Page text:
Question #d6b18
1 Answer
We want the standard enthalpy of formation for
Let us now write down the given equations:
[The first equation mentioned is incorrect, and so I have revised it.]
Now, our aim is to use the 4 operators of mathematics (multiplication, division, addition and subtraction) to get the required equation. An easy way to do this is:
Step 1. Look for elements, other than
We find that
Step 2. Multiply or divide given equations to make the amounts of the elements the same as those in the required equation. That is,

In the required equation, there is one atom of
#Ca# but in equation#(3)# , there are two atoms of#Ca# . Thus, we must divide the equation#(3)# by 2. This will affect the enthalpy of reaction as well, which will also be divided by 2.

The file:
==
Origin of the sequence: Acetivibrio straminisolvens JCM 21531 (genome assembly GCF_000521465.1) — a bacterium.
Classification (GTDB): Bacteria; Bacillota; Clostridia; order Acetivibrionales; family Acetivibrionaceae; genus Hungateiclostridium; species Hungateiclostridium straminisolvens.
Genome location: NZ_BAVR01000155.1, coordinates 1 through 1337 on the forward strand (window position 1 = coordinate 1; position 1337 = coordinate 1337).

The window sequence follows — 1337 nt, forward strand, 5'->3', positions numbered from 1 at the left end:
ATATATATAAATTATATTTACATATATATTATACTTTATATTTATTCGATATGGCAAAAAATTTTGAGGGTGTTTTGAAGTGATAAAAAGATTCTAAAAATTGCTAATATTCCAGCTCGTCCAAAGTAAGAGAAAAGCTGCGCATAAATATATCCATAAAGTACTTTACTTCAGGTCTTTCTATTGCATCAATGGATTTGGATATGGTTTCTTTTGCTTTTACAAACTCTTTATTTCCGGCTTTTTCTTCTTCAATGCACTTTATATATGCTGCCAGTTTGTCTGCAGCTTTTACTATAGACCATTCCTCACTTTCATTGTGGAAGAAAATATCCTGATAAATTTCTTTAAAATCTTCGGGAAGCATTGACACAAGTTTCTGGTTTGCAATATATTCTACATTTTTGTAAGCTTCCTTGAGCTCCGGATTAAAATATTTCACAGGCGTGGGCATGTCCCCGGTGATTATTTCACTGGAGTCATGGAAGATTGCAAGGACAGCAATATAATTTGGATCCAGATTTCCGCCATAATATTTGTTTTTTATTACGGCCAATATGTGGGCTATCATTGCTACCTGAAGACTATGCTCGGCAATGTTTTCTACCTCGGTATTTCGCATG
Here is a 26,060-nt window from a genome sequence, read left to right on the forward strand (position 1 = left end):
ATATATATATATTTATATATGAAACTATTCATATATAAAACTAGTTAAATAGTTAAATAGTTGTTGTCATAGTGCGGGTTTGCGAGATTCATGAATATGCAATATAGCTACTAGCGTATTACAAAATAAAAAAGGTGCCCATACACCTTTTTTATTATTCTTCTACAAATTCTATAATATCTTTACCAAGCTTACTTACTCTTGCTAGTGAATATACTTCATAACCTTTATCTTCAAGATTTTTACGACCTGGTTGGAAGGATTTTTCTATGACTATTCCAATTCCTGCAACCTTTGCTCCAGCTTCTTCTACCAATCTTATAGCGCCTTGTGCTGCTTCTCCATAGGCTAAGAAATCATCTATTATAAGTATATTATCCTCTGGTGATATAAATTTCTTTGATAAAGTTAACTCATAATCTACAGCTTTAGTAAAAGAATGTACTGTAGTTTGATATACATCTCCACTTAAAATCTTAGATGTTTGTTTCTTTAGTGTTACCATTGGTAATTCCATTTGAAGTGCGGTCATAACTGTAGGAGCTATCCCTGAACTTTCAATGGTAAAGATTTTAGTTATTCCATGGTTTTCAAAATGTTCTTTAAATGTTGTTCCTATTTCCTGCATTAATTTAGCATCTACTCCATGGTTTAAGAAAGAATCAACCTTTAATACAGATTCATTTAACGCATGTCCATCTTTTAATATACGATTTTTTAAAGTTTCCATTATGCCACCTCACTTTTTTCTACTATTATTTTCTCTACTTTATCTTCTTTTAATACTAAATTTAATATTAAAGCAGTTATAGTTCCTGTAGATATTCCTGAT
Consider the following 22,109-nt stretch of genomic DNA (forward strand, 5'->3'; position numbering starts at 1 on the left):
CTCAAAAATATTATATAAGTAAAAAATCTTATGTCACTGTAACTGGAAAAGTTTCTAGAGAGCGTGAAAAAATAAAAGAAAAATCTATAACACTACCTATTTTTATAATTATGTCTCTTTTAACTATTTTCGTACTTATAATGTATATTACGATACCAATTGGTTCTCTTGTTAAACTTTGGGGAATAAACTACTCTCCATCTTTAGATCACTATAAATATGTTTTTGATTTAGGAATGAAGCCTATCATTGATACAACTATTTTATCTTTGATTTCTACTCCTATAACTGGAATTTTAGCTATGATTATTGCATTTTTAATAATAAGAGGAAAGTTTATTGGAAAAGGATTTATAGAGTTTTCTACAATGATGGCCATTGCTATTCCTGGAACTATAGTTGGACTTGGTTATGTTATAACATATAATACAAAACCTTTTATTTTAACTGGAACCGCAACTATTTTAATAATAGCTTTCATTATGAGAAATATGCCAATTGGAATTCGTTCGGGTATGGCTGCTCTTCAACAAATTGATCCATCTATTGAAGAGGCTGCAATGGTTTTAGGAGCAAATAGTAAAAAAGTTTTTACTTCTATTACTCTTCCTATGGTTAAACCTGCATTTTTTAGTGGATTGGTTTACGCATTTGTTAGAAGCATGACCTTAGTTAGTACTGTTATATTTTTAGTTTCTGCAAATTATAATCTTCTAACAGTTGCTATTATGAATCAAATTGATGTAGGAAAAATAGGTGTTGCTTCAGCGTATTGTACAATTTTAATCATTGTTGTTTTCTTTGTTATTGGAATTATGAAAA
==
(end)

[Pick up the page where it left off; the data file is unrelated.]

In the required equation, there is one molecule of
#H_2# but in equation#(1)# , there are two molecules of#H_2# . Thus, we must divide the equation#(1)# by 2. The enthalpy of reaction will also be divided by 2. 
In the required equation as well as
#(2)# , there is an equal number of#Ca(OH)_2# molecules. However, in the required equation, the molecule lies on the products side, while in#(2)# , it lies on the reactants side. So, we must reverse equation#(2)# . This would mean that the sign of enthalpy of reaction of#(2)# will be changed.
(#+ > # [or]# > +# )
We can now simply add the three new values of enthalpies that we have calculated!
So, enthalpy of formation of
What I have essentially done is that I have manipulated and added the equations to get the required equation.
Try adding the manipulated equations of Step 2 and see what you get!
I know that this is rather long and complex, so I hope this will help you understand better.